Leopards are sly, fast and endangered — so too is Burt Lancaster as Don Fabrizio Corbera in Luchino Visconti’s classic 1963 film “The Leopard.” Projected in a classroom at the Mandel Center for the Humanities on Thursday, March 8, this film — about a ruthlessly honest aristocrat fighting to preserve his way of life while his country is in political turmoil — created a calm in the room filled with students chewing popcorn and eating candy.

When “The Leopard” was released in theaters in the summer of 1963, it was largely dismissed by film critics, with the majority of the criticism aimed at Lancaster’s performance.

Prof. Bernard Yack (POL), a political theorist and author of several books on the topic of revolution and nationalism, feels differently. Both before and after the film screening, he stood up to face the audience. “They don’t make films like this today; they just don’t,” he said.

The film screening was part of a series hosted by the History of Ideas Program to explore classical film and study the ramifications of nationalism. “The Leopard” opens with a panorama of a villa in the Sicilian countryside in 1860. Soon, cries come out from the garden, where a dead Royalist soldier’s body has been found. The Prince of Saline, Don Fabrizio Corbera, finds the body and in a tight shot of his face, wrinkled and sweating, the audience sees a man in deep distress. The prince realizes that the dead soldier’s body is just the beginning of the carnage to come as revolution breaks out between the king’s army and rebels led by insurgent Giuseppe Garibaldi. 


PANNED: Burt Lancaster’s portrayal of the prince of Salina was harshly criticized upon the film’s release. 

 Fearing for his life, the prince flees with his priest, taking a chariot to the small town of Palermo. There, after consuming countless glasses of bourbon, he meets with a prostitute. The next day, in a heated discussion with his priest, the prince justifies his actions by noting that while he has a loving a devoted Catholic wife, he has “never see her navel.” The priest laughs with the prince but is concerned. Both men sense that while everything seems the same at surface level, the paradigm is shifting, and war is imminent. The priest questions whether the church will survive the civil war, to which the prince forcefully proclaims that the church will always be fine, but that his class, the aristocracy, will fall.

Finding the small town of Palermo to be suffocating his spirit, the prince travels to his summer home in Donnafugata, where he spends his days hunting and evenings hosting guests and drinks copiously. In this small town, a referendum is held on whether Donnafugata should remain under control of its leading citizen, Don Calogero Sedara. Given the corrupt town officials and Sedara’s iron grip of control over town politics, the vote unsurprisingly yields a win for the nationalists by 512-0 votes. The prince looks on as the vote is announced, an expression of worry on his face. He later asks his hunting companion, who is also the village organist, about the vote. His companion admits that he voted no.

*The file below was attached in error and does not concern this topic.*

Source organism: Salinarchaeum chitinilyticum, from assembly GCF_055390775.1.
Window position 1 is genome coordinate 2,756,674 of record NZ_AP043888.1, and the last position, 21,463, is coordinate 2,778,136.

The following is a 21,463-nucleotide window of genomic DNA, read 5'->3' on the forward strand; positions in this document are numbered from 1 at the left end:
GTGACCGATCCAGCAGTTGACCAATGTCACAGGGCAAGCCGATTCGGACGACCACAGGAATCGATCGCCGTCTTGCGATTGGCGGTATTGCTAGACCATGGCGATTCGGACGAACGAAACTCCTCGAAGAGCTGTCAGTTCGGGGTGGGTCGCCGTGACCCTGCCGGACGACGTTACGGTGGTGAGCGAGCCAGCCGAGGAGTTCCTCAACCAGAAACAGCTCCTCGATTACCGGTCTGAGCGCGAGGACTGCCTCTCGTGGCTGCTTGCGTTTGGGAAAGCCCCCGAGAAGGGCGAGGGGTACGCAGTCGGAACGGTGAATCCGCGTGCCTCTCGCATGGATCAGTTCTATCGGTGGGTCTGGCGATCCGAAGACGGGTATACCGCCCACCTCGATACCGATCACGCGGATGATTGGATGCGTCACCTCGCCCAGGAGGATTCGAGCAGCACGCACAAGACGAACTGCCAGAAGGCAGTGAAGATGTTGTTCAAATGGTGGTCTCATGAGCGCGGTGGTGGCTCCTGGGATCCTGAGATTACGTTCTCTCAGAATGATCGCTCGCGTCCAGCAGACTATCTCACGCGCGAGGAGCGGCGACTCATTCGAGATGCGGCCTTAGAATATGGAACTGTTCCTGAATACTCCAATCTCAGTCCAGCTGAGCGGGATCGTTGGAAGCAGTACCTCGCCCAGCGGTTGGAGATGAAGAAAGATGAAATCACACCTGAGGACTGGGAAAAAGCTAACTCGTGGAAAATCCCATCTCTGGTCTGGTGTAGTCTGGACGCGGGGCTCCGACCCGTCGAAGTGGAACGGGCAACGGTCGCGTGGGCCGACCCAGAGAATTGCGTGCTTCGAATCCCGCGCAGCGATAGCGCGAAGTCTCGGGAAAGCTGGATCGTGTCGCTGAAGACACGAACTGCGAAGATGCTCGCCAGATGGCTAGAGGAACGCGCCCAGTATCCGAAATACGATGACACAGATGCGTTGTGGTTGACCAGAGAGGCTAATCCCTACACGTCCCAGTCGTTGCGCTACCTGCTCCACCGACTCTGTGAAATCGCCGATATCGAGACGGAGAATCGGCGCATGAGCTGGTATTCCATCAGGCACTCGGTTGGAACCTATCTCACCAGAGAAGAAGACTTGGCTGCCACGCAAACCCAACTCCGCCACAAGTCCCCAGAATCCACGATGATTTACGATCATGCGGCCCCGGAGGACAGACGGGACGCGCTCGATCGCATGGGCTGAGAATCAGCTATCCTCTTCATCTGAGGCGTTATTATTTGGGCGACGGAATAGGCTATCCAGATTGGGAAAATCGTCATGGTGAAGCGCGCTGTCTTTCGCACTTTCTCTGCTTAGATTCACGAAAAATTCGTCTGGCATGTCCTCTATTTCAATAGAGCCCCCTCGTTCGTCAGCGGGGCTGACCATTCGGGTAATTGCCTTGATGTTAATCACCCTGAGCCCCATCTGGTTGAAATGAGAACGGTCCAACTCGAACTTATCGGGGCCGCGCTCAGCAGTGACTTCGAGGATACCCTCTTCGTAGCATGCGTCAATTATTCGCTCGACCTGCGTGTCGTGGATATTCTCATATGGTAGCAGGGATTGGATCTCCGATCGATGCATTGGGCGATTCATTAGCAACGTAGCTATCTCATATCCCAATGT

This event further sows doubt in the prince’s mind over whether he is part of a dying breed of aristocrats who, perhaps, have been corrupted by their own power. The film ends with a 22-minute scene of a grand ball held in the villa of a neighboring aristocrat. The final scenes show the prince wandering aimlessly during the ball, walking through each chamber of the house until he is lost. With nowhere else to go, he sits on the marble staircase, watching the young men and women fly as they dance across the marble floor. Ultimately, he joins the dancers with a look of deep sorrow across his face. 

“The Leopard” may provide insight on today’s political climate, Yack explained. He noted the dignity with which Lancaster’s character handles the changing paradigm, as well as the dangers of nationalism and labeling the wealthy or educated in a society as “the enemy.”

 Most of the students in the audience are participants in the History of Ideas Program at Brandeis, of which Yack is a faculty member. The program offers an interdisciplinary minor to students who wish to take elective classes and supplement their major with classes that pertain to social justice and new ways of thinking about personal identity and the world. The Program occasionally hosts a movie night, often screening classic films that the faculty believe have cultural significance, and shine a light on important moments in history and cultural shifts.

As the credits of “The Leopard” rolled across the screen, students from the program huddled in small groups to discuss the film. Some felt that, at 2 hours and 40 minutes, the movie was too long and failed to tell a compelling story. Others felt that Lancaster’s character was, in many ways, the opposite of Donald Trump. The conversation turned toward whether the movie was a cautionary tale with relevance to the millennial generation. One student mused as to whether the rich and educated in the U.S. should fear an uprising by the far-right and Tea Party members. 

But, as Yack noted, the purpose of the screening was not to force students to analyze everything about the movie. In many ways, he said, “It’s a wonderful film because the costumes are so intricately detailed and colorful.”